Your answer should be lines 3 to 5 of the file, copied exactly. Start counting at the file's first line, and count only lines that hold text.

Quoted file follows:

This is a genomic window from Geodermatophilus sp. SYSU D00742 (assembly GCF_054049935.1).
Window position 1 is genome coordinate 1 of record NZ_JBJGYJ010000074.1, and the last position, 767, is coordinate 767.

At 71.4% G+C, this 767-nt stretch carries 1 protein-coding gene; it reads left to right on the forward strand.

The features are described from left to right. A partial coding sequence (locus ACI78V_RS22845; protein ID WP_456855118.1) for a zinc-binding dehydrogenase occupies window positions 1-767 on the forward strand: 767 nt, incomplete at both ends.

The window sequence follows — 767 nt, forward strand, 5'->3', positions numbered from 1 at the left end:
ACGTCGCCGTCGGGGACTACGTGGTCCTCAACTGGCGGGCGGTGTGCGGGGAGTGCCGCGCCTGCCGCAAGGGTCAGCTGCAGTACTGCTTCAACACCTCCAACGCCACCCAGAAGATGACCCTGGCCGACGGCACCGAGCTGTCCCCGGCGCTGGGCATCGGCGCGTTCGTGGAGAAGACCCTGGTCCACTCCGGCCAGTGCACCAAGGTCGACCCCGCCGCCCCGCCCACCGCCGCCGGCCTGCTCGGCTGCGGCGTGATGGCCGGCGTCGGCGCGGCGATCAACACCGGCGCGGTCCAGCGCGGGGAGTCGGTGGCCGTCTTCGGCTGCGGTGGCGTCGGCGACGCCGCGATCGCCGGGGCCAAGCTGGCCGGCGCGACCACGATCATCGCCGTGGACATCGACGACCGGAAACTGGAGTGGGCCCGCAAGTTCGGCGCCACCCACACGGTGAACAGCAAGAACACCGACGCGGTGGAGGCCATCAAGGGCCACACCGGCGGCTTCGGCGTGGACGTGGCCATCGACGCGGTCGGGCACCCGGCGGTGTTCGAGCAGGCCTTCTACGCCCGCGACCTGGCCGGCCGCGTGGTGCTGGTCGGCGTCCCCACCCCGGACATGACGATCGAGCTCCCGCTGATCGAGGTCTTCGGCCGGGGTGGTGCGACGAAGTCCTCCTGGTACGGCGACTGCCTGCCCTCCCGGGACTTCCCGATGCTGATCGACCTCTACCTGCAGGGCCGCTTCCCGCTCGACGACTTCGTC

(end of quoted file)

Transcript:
At 71.4% G+C, this 767-nt stretch carries 1 protein-coding gene; it reads left to right on the forward strand.

The features are described from left to right. A partial coding sequence (locus ACI78V_RS22845; protein ID WP_456855118.1) for a zinc-binding dehydrogenase occupies window positions 1-767 on the forward strand: 767 nt, incomplete at both ends.

The window sequence follows — 767 nt, forward strand, 5'->3', positions numbered from 1 at the left end: